Scott G Winterton, Deseret News
BYU's Paul Lasike hops on one foot as he tries to keep his balance as BYU wraps up their spring football practices Friday, April 5, 2013 with a scrimmage game for the alumni at LaVell Edwards Stadium.

PROVO — As physically demanding as spring ball was for BYU players, the real work is just beginning.

Cougar coaches have installed a fast-tempo, no-huddle offense that requires the players to be in the best physical shape of their lives. The focus during the summer, then, is to become the best-conditioned team in the nation.

"We're not close right now," quarterback Taysom Hill said after last Friday's final spring practice. "I have high expectations, and I know (offensive coordinator Robert) Anae does, too. I would say he shares the same feeling that I do, that we have a ways to go. It's because we want to be great. I don't know that we'll ever really achieve where we want to be. That's our mindset — that we've got to be the best-conditioned team in the country. That's what we're going to work for.

"We need to get into better shape," Hill added. "This will give us an opportunity to bulk up and do those things and get ourselves ready physically to go as fast as we're going right now. They ran us into the ground this spring. Come fall camp, we need to be ready to go."

What does coach Bronco Mendenhall expect from his players during the summer?

"Just consistency," he said. "No. 1, the conditioning of physical play with speed. That's got to continue to happen. Then the position mastery within the schemes — that's got to happen at a really high level so we can be consistent enough to move the ball and stop opponents from moving the ball from beginning to end, not just bits and pieces here and there."

Linebacker Kyle Van Noy said the offense's fast style of play certainly affects the way the defense plays.

"The tempo's faster. That means you have to react faster and get lined up faster," Van Noy said. "Basically, it creates chaos and you're playing backyard football all over again. You have to focus on fundamentals, run around and have fun and you'll be fine. … It causes more stress on the defense. That could be a good thing and a bad thing. It's the way you look at it and the way you line up and go through your reads. It eventually falls into place if you take one thing at a time."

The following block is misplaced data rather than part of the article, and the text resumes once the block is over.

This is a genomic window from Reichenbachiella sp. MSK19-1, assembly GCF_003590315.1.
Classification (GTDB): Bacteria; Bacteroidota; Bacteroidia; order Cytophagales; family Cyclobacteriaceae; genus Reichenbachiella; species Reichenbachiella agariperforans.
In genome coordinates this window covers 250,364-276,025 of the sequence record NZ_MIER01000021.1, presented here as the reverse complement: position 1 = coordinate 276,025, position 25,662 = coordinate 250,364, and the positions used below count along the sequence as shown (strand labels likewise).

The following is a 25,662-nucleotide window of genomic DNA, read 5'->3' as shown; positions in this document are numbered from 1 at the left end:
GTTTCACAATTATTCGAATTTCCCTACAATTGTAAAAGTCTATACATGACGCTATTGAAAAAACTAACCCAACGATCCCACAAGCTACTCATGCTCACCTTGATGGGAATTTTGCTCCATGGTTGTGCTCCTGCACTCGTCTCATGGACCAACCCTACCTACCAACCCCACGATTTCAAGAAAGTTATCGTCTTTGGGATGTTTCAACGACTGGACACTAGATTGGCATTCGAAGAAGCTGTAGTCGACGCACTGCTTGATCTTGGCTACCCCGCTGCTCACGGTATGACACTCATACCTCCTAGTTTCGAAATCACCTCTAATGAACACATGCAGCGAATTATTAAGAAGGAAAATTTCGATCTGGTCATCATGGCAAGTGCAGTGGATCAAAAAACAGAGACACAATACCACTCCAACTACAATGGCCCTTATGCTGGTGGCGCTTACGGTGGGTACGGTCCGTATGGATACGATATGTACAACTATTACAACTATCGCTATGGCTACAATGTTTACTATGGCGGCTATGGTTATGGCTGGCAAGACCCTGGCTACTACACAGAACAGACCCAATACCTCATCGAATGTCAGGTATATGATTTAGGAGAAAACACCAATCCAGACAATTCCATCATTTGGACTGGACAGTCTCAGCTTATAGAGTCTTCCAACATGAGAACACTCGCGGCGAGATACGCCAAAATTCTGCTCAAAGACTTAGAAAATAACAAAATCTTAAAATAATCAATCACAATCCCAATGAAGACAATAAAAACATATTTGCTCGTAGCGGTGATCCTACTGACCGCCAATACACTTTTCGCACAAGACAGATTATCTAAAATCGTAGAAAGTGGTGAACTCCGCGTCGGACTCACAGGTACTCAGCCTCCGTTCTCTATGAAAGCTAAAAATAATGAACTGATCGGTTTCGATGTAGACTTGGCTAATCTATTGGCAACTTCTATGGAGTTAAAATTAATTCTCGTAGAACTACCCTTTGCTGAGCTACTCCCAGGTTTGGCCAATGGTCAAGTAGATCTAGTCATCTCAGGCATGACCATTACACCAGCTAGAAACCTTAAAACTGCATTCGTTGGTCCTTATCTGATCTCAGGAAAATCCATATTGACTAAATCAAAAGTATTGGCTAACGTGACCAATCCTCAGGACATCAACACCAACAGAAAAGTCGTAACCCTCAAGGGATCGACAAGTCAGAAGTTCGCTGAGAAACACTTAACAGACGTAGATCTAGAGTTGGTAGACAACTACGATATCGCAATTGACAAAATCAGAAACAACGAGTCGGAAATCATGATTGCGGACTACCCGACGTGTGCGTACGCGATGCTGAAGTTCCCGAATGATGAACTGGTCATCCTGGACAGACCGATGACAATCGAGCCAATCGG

Conditioning is crucial for the defense, not just the offense, Van Noy said.

"Our conditioning is going to be different. It's going to be more running. It's going to show in the fall."

Aside from conditioning, Van Noy said there will be plenty to work on during the summer.

"Leadership is going to be a huge (priority) during the offseason, getting the younger guys to learn the defense better, and to build team camaraderie and get closer as a unit. Eventually, that will help (us) know each other and that will help us in the fall. It's not going to be easy, though. The offseason isn't easy. … This is when you put in the work. This is where the extra work goes a lot further than people think."

BYU-BOISE STATE GAME MOVED: ESPN announced Wednesday that the BYU-Boise State game has been moved to Friday, Oct. 25 at 6 p.m. MST. The game will be televised nationally on ESPN.

This will mark the second of a 12-game series between the two programs that started a year ago. Boise State downed BYU last September in Boise, 7-6.

ANSAH GOING TO NEW YORK: Former BYU defensive lineman Ezekiel Ansah is one of 23 players that has accepted an invitation to attend the National Football League draft festivities at Radio City Music Hall in New York City.

The draft begins at 6 p.m. MST on April 25. Ansah is projected to be a first-round pick, and many draft experts predict he will be a top-10 selection.